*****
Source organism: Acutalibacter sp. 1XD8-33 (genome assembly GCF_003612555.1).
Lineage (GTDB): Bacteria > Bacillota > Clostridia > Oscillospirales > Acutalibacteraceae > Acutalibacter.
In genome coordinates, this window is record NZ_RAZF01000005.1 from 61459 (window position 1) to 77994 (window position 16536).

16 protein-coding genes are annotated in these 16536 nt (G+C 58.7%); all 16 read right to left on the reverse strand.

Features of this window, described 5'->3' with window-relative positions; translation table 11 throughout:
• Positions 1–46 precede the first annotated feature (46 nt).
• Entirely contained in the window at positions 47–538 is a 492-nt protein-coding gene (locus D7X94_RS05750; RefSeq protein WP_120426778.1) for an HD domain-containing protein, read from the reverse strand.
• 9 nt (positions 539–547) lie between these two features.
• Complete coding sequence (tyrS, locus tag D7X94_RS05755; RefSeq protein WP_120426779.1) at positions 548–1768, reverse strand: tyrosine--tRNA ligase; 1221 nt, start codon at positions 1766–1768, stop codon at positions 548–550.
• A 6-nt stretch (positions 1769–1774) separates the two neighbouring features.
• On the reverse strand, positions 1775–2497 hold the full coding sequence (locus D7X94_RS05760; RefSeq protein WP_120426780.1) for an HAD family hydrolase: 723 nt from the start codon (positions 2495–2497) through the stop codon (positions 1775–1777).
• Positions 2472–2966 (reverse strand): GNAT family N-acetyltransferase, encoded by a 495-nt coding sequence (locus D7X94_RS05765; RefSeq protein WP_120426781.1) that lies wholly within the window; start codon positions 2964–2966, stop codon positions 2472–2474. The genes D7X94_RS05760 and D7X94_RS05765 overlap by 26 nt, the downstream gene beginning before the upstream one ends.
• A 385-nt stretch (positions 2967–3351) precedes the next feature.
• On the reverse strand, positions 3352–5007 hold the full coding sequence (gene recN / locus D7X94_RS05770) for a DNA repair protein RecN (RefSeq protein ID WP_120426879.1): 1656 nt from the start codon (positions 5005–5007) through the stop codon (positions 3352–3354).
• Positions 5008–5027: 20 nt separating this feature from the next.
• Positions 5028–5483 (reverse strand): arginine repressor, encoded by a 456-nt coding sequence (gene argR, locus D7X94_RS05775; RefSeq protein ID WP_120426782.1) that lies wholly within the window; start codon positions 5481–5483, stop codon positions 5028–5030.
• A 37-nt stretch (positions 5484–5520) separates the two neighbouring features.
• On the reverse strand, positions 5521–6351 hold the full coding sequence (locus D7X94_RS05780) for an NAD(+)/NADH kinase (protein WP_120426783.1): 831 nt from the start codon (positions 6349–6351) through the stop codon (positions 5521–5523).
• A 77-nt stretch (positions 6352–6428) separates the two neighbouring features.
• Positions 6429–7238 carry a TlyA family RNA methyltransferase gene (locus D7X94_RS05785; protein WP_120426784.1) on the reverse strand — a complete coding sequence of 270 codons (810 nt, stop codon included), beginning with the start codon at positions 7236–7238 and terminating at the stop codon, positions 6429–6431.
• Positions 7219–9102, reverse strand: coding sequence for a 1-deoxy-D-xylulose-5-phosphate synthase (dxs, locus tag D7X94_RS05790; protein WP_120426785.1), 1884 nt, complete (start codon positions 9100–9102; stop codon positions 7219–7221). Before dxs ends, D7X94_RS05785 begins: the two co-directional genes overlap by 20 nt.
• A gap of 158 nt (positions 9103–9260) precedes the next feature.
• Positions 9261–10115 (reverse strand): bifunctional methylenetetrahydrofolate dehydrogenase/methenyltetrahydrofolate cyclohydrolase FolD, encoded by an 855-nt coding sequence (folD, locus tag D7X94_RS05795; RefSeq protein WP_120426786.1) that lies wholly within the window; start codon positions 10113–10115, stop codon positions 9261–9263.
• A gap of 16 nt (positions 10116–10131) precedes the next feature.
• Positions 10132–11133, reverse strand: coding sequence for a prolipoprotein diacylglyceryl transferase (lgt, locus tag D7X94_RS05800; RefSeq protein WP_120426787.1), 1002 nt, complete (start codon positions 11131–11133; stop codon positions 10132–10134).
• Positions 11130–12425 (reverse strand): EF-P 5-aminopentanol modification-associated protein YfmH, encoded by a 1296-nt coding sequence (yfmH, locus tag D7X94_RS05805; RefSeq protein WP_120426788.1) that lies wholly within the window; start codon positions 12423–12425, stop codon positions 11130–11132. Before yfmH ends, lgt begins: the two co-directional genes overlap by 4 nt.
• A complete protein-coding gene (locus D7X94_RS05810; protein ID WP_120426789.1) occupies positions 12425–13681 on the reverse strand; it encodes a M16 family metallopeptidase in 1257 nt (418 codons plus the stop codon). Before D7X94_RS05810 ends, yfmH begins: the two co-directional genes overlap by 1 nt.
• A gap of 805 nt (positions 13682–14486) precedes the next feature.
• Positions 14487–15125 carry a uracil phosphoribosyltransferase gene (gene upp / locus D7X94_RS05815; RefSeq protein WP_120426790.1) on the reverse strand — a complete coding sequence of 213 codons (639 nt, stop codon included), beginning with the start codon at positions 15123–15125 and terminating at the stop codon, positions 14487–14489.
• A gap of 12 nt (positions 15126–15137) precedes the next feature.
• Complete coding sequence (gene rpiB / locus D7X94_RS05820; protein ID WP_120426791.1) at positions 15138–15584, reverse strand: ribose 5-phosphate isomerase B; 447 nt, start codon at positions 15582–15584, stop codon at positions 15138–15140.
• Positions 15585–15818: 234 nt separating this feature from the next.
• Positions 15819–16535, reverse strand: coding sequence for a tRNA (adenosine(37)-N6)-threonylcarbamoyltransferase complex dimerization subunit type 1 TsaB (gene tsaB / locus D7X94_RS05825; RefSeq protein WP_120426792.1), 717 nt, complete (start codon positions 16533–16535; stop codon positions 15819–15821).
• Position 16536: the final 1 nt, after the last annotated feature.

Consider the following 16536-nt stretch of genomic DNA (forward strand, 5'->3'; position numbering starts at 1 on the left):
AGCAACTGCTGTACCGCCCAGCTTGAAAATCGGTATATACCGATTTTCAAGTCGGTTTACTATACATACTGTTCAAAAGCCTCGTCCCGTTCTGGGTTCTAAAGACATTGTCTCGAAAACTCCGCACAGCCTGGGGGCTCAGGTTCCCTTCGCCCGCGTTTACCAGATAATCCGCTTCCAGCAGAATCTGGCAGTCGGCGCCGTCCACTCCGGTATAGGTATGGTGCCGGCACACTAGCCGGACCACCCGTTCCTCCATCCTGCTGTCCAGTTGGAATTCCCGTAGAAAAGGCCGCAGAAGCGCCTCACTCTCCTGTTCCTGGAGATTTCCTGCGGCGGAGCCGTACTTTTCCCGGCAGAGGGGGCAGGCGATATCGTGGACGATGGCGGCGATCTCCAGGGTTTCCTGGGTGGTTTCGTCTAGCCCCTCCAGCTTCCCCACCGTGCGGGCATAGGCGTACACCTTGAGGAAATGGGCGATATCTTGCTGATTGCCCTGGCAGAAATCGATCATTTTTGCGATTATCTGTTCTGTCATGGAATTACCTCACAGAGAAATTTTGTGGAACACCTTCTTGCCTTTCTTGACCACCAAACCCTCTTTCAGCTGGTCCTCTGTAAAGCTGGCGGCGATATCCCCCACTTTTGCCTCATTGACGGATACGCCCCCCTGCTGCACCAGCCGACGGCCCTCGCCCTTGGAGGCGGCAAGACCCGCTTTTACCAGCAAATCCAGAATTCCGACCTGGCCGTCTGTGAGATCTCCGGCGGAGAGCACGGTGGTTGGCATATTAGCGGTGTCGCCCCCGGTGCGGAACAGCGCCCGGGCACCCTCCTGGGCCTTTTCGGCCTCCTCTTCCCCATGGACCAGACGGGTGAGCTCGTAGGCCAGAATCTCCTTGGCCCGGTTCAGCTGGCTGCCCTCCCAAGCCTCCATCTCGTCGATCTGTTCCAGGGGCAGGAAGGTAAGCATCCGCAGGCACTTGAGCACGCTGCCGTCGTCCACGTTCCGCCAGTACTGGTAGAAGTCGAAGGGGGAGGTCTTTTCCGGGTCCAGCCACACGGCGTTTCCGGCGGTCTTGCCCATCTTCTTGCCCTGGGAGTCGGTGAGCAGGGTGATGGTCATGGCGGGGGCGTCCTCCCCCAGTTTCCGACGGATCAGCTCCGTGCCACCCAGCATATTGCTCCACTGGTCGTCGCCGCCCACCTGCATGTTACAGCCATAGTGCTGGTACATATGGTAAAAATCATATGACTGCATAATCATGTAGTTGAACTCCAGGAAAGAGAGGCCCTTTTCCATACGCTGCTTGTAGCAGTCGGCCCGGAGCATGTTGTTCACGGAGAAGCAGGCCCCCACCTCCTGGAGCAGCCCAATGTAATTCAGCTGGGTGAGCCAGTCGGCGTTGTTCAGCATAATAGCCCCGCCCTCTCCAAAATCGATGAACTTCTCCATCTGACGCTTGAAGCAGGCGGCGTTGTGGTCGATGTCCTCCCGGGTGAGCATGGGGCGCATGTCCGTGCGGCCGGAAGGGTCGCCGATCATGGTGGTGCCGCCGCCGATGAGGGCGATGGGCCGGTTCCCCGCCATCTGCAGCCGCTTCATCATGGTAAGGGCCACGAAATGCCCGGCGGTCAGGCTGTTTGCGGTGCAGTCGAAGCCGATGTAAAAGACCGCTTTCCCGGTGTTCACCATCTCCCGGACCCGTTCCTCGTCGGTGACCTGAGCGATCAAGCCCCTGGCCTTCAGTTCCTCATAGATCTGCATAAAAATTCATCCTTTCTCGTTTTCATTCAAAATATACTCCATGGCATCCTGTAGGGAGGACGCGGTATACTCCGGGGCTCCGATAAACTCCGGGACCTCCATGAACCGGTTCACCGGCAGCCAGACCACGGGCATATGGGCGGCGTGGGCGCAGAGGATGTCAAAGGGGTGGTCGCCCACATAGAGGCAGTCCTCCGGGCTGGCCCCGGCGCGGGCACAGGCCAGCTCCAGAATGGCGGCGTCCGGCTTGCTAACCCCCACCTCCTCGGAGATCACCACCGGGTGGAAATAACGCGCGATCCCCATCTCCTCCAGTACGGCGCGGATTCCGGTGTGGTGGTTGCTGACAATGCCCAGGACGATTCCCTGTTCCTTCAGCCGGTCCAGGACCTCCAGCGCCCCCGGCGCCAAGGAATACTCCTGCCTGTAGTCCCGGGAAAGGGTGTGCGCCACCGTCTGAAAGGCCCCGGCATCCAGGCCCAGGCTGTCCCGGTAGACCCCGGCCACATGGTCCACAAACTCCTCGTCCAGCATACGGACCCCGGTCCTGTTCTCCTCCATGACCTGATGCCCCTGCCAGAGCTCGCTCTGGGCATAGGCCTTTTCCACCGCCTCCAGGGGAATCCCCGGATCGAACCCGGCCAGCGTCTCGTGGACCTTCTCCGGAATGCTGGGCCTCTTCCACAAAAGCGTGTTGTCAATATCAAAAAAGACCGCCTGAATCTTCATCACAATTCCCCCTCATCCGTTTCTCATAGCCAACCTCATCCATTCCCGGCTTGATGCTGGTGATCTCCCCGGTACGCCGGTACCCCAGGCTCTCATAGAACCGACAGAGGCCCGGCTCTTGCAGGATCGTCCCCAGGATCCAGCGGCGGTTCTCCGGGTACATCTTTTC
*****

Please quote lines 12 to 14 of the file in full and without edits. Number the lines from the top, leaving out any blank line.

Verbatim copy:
• Positions 2472–2966 (reverse strand): GNAT family N-acetyltransferase, encoded by a 495-nt coding sequence (locus D7X94_RS05765; RefSeq protein WP_120426781.1) that lies wholly within the window; start codon positions 2964–2966, stop codon positions 2472–2474. The genes D7X94_RS05760 and D7X94_RS05765 overlap by 26 nt, the downstream gene beginning before the upstream one ends.
• A 385-nt stretch (positions 2967–3351) precedes the next feature.
• On the reverse strand, positions 3352–5007 hold the full coding sequence (gene recN / locus D7X94_RS05770) for a DNA repair protein RecN (RefSeq protein ID WP_120426879.1): 1656 nt from the start codon (positions 5005–5007) through the stop codon (positions 3352–3354).